Around the World in Eighty Seconds

Fracking, says Bjørn Lomborg in The Telegraph, holds the potential for key emissions reductions in Britain, a conclusion drawn from the U.S.’s coal-to-gas transition … Mayumi Negishi relates the woes of Japan’s renewables sector and quotes Nobuo Tanaka on the importance of revamping the country’s nuclear industry … unfortunately, as Nancy Slater-Thompson reports, nuclear restoration faces arduous regulatory and political obstacles in the wake of Fukushima … Carbon Brief’s new interactive map and timeline place Germany a long way from its emissions reduction goals, due to the nation’s persistent reliance on coal … Tom Morton, meanwhile, writes on “Germany’s dirty little coal secret” … China’s recent release of a plan to double its current nuclear fleet brings to the fore the relative slog of the regulatory process in the U.S., according to Andrew Follett and ClearPath’s Jay Faison … and Stuart Smyth tracks the environmental costs of Australia’s ban on GM canola …

Much Ado About Genetic Engineering

Speaking of, Tyler Cowen asks everyone to simmer down over the proposed Bayer-Monsanto merger, which “is a classic example of how vociferous public debate can disguise or even reverse the true issues at stake”—namely, antitrust law on the one hand and anti-GMO sentiment on the other … less politely, Kavin Senapathy excoriates Vandana Shiva and other anti-GMO parties for their resistance to the efforts of #Nobels4GMOs led by Sir Richard Roberts … Kevin Folta faults the New York State PTA for its misinformed take on genetically engineered food products … on a happier note, Peter Singer’s most recent book contains an essay entitled “A Clear Case for Golden Rice”—a reversal of his former stance on GM crops, according to The Economist’s review … Sarah Zhang takes up the thread on CRISPR food, “an entirely new category of GMOs” without, perhaps, the stigma … Elizabeth Pennisi also features cutting-edge, gene-cutting technologies in a piece in Science on plant engineering pioneer Dan Folta …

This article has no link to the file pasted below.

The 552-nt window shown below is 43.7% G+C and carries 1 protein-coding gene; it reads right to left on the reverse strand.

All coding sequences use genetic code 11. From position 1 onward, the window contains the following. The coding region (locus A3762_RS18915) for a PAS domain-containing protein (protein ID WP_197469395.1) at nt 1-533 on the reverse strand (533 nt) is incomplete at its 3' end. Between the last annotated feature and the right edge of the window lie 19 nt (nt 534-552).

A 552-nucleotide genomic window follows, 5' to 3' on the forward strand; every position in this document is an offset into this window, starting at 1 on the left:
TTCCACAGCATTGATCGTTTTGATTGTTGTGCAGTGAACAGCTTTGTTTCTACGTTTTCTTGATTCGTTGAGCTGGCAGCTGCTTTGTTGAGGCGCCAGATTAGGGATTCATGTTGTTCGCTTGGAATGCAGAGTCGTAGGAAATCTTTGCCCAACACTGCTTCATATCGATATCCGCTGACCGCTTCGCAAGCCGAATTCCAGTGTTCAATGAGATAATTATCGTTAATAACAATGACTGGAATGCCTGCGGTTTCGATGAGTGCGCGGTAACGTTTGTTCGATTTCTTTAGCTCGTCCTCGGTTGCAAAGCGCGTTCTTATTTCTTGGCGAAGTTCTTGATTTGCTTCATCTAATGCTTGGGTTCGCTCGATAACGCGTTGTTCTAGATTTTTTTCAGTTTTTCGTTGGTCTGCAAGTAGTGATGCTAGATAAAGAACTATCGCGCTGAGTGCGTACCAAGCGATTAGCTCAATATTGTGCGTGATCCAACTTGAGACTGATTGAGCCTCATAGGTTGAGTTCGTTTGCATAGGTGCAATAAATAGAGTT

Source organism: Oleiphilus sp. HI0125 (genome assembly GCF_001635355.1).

Finally, Nuclear!

“Finally—finally!—a leading Democrat has acknowledged that we need nuclear energy,” celebrates Robert Bryce in the National Review, on Hillary Clinton’s recent endorsement of nuclear; our own Jessica Lovering attributes this development to the changing narrative on nuclear since COP21 … National Geographic spotlights Leslie Dewan of Transatomic Power (a company developing an advanced molten salt reactor) in a feature of individuals who “possess the courage and conviction to take on major challenges to improve lives” … James Taylor of the Spark of Freedom Foundation contributes to Forbes on the bipartisan potential for nuclear power (although the singer-songwriter has yet to comment on such “common-ground climate policy”) …

Postscript: Storing nuclear waste, posthaste

This week’s second-to-last word goes to Ernest Moniz, who would like to see the private sector take on nuclear waste storage in order to expedite the interim process prior to geologic disposal, as well as to advance new nuclear projects … Indeed, according to the University of Tennessee’s Stephen Skutnik, the “future of nuclear energy depends on if it’s viewed as trash or a treasure.”